Developers are re-examining their open source code repository options as the prospect of Microsoft acquiring Github firmed overnight.
The last valuation of Github was US$2 billion but that was three years ago, Bloomberg noted.
The code repository is yet to turn a profit, but could be worth as much as US$5 billion now, based on some of the numbers being thrown around.
Talk of the takeover has stoked fears among developers about how it might impact Github, which is popularly used in the open source community, as well as by large corporates.
A Twitter poll run by open source podcaster Bryan Lunduke found 68 percent of people with a Github account would move if the service was bought out by Microsoft.
A larger poll run by The Verge suggested the largest proportion of developers (44 percent) were neutral to the buyout and would adopt a wait-and-see approach; however, a further 32 percent in that poll were negative on the idea.
Some were worried about how Github might be commercialised.
“I hope they don't pull a Skype and create ‘GitHub for Business’ by rebranding Visual Studio Team Services,” tweeted Joe Beda, a co-founder and CTO of Kubernetes subscription service provider Heptio.
Alternative repositories reported large amounts of traffic and code transfers.
Gitlab said it is “seeing 10x the normal daily amount of repositories. We're scaling our fleet to try to stay up."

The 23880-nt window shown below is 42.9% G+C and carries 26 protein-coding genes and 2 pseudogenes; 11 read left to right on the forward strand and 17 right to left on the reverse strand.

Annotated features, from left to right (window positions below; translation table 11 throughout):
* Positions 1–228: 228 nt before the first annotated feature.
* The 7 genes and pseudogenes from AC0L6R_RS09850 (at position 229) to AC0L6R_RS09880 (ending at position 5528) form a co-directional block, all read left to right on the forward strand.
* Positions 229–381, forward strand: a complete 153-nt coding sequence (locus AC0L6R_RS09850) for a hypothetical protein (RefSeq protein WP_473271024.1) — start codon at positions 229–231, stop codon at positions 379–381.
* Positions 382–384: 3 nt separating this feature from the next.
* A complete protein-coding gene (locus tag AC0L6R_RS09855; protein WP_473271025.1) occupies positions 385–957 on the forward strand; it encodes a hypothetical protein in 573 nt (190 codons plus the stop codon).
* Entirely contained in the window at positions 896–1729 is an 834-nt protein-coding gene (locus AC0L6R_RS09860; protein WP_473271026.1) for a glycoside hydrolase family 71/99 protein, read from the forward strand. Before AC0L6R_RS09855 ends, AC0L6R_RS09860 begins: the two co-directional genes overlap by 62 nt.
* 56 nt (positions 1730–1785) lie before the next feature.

Atlassian’s Bitbucket code hosting service was also being touted by some developers as an alternative, while others still looked more broadly.
“I got an email from one my client who is @Github private repo business customer,” open source forum NixCraft said in a tweet.
“They want to move out of Github to a personal GIT server hosted either in AWS or Google Cloud.
“They fear that Microsoft might get insight into their codebase. Small startups/business do not trust MS.”
Not all developers were against the prospect of a Microsoft-run Github.
“Am I the only one that is kind of excited about the MS / GitHub talks?” Android software engineer Leland Richardson said.
“I know that we're all supposed to hate them and all... but VS Code and TypeScript are two of the best maintained OSS [open source software] projects i've ever seen. MS is not the old MS anymore.”